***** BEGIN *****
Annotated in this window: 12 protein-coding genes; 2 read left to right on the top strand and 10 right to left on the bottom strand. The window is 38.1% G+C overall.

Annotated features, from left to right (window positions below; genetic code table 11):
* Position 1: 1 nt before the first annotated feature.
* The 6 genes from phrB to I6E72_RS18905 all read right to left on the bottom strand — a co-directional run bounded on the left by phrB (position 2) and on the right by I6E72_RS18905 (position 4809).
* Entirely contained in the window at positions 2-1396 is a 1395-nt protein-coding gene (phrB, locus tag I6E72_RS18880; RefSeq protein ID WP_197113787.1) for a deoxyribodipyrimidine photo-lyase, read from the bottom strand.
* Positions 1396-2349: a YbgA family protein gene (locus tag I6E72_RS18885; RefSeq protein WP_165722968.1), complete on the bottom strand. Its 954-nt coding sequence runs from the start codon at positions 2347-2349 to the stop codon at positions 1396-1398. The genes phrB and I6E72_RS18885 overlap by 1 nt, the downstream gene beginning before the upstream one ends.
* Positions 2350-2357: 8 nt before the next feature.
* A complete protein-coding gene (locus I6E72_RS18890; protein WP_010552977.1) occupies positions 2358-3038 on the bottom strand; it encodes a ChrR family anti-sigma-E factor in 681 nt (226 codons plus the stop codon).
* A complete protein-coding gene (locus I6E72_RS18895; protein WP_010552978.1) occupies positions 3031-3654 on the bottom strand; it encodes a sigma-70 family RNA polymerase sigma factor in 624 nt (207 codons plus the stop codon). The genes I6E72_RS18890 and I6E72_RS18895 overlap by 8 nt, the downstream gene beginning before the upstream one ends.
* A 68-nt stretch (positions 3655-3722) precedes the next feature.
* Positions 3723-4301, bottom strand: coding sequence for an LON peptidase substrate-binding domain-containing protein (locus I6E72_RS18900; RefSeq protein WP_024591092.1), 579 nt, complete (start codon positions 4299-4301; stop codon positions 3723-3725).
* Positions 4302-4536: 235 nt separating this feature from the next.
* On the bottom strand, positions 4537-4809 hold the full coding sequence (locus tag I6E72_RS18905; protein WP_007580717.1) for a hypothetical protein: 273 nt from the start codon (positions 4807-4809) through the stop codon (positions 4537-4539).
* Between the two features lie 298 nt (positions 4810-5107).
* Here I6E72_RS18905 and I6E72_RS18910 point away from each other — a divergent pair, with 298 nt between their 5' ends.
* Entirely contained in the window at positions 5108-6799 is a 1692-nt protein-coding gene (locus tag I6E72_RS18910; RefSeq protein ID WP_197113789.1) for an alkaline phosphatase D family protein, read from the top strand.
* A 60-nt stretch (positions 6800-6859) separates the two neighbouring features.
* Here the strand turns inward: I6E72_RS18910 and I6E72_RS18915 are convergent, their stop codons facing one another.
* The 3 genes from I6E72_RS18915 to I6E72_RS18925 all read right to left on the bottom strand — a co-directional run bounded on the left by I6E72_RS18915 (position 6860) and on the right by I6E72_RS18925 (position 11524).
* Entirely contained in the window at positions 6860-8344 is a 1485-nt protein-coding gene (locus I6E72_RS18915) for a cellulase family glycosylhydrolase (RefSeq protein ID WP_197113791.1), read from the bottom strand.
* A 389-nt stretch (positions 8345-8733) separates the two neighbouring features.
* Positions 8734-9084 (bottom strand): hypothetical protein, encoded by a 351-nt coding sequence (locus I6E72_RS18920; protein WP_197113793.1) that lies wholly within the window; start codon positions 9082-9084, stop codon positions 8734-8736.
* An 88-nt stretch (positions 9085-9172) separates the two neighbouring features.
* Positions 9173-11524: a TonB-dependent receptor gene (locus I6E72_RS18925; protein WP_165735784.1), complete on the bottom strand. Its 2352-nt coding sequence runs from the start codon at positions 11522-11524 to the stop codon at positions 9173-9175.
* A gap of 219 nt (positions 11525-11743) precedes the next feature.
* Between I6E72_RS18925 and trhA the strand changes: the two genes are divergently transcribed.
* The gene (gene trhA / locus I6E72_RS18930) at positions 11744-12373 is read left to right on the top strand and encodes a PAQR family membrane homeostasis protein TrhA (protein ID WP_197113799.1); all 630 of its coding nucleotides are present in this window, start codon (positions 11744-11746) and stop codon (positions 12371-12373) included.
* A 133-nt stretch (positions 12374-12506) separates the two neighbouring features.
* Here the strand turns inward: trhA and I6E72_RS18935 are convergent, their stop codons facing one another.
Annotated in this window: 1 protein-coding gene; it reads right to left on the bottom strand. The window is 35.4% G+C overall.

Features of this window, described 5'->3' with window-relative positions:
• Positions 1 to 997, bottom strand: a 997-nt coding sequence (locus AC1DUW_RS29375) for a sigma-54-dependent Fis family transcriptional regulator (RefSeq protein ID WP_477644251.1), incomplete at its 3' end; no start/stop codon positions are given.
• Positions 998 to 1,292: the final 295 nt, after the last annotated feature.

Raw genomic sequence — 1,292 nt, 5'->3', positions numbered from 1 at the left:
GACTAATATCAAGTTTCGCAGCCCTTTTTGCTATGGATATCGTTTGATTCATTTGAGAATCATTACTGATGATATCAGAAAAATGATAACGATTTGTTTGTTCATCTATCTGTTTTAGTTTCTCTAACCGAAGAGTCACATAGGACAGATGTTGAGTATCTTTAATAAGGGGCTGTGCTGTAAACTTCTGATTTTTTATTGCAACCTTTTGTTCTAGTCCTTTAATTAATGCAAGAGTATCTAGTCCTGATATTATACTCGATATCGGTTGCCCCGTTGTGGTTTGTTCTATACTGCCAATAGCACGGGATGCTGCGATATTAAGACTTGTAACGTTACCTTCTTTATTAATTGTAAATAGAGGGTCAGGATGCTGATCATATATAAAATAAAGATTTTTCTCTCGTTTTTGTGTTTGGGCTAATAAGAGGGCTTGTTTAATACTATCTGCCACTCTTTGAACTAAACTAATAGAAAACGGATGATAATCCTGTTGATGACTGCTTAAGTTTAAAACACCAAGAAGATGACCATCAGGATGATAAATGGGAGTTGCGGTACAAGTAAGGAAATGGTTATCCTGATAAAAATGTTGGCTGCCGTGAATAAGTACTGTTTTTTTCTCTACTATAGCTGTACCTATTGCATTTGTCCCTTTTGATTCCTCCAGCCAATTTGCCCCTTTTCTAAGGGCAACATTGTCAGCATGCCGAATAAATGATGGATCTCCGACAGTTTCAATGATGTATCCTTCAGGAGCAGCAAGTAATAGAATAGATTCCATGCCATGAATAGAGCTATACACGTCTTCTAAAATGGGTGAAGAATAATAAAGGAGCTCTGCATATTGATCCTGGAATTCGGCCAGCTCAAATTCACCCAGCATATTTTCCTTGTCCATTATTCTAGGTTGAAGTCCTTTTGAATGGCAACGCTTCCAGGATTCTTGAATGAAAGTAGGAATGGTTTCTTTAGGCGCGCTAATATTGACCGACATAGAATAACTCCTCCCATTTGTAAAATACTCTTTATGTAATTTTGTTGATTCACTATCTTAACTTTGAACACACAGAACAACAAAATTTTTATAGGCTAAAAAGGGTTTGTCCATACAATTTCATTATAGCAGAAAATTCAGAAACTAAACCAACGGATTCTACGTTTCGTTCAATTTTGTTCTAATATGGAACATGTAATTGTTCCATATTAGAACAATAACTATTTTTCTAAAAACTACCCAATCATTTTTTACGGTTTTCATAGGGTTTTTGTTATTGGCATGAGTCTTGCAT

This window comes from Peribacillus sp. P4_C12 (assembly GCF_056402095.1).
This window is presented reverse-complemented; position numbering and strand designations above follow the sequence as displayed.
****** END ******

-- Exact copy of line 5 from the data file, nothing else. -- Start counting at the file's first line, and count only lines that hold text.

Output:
* Entirely contained in the window at positions 2-1396 is a 1395-nt protein-coding gene (phrB, locus tag I6E72_RS18880; RefSeq protein ID WP_197113787.1) for a deoxyribodipyrimidine photo-lyase, read from the bottom strand.